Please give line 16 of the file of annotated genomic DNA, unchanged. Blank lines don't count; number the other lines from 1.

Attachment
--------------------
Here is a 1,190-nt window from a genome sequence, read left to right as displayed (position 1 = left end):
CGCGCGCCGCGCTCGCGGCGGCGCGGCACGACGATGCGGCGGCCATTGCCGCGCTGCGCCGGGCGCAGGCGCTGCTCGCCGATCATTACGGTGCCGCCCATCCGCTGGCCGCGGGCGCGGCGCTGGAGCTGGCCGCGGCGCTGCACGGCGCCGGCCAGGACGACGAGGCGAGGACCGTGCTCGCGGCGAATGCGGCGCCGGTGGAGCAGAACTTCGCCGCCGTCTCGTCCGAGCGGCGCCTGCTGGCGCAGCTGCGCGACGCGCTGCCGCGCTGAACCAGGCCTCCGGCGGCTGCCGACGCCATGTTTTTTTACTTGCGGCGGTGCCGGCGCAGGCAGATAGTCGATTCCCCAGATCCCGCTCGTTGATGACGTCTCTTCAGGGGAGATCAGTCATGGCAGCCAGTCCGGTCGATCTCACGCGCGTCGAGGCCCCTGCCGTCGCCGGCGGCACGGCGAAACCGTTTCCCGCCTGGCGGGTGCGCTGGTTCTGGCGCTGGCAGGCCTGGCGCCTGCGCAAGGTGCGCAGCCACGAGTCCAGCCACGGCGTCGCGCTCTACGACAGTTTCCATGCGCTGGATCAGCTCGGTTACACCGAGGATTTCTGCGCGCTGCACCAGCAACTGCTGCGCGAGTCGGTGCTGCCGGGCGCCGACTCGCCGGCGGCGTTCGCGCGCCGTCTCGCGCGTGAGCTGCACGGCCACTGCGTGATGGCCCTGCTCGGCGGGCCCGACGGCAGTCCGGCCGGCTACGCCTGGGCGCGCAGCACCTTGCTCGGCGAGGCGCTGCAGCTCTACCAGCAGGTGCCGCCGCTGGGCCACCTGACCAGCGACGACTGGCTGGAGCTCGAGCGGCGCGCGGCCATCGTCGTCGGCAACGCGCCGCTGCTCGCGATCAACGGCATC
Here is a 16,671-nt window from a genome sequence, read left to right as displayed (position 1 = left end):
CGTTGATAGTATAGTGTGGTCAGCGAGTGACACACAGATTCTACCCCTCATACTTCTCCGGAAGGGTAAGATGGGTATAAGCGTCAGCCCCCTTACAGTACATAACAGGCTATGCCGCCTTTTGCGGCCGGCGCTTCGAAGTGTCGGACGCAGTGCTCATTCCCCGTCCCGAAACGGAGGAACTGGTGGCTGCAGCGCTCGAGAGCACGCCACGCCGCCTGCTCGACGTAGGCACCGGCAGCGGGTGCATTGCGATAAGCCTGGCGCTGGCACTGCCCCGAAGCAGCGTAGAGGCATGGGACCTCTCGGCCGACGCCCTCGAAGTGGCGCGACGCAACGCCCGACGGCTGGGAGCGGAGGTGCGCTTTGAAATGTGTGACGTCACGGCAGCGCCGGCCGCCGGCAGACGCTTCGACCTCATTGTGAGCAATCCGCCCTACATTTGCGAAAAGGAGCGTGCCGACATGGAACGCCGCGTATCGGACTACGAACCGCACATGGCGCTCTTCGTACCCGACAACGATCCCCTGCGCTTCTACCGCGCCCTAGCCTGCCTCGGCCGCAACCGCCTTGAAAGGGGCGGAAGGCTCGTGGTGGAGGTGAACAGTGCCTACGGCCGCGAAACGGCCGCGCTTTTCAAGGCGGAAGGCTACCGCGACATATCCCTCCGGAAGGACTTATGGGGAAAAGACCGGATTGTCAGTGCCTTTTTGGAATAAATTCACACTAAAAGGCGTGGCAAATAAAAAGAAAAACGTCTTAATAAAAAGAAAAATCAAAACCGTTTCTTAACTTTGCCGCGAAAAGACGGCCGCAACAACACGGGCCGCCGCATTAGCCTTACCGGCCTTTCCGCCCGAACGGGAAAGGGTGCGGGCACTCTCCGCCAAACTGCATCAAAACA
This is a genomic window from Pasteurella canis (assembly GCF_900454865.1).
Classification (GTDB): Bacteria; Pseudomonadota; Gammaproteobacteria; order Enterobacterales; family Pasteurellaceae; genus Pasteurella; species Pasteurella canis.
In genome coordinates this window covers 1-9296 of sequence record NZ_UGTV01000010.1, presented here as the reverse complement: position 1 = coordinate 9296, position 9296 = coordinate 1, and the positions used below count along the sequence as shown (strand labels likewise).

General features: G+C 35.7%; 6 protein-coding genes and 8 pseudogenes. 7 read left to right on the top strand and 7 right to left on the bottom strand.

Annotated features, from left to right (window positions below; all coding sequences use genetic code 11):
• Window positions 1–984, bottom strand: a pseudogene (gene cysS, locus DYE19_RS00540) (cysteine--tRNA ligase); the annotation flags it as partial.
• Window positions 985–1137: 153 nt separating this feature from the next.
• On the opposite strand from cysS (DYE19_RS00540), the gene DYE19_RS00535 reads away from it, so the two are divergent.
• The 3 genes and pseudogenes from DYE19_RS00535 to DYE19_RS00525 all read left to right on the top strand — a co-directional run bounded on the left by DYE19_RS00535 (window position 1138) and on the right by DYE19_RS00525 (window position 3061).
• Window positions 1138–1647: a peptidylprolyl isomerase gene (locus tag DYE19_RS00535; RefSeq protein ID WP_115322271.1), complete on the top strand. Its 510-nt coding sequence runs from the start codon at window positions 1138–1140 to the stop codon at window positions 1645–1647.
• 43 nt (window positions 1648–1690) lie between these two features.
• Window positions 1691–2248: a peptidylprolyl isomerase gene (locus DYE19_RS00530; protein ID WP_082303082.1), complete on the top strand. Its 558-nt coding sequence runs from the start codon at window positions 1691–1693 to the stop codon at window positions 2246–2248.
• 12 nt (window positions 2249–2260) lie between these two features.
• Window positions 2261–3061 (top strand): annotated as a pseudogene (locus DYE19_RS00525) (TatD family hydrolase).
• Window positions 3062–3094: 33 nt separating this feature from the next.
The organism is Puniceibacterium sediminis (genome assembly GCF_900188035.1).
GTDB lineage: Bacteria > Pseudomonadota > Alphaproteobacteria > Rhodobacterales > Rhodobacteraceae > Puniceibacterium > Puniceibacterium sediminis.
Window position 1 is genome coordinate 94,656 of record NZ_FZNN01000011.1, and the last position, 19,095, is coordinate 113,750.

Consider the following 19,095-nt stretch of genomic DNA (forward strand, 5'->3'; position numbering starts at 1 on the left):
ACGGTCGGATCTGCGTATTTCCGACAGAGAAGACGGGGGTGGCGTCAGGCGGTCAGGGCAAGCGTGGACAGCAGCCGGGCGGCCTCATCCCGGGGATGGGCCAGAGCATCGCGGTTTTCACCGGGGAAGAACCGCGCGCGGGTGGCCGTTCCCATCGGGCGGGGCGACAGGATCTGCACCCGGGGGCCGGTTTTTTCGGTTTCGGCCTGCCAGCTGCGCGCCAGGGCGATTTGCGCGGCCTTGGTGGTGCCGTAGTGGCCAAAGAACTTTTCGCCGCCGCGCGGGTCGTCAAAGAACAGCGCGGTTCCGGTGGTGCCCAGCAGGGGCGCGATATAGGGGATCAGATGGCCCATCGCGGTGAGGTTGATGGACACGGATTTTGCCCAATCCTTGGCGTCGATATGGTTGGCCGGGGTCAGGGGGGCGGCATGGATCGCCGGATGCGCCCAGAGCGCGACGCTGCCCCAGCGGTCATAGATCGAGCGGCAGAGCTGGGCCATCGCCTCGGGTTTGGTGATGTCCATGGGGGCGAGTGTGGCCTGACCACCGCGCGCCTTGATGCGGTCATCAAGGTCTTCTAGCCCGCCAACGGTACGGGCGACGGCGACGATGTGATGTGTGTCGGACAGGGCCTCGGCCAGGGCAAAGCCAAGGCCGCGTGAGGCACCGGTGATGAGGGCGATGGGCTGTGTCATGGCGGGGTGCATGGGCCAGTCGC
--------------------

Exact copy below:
• Window positions 1691–2248: a peptidylprolyl isomerase gene (locus DYE19_RS00530; protein ID WP_082303082.1), complete on the top strand. Its 558-nt coding sequence runs from the start codon at window positions 1691–1693 to the stop codon at window positions 2246–2248.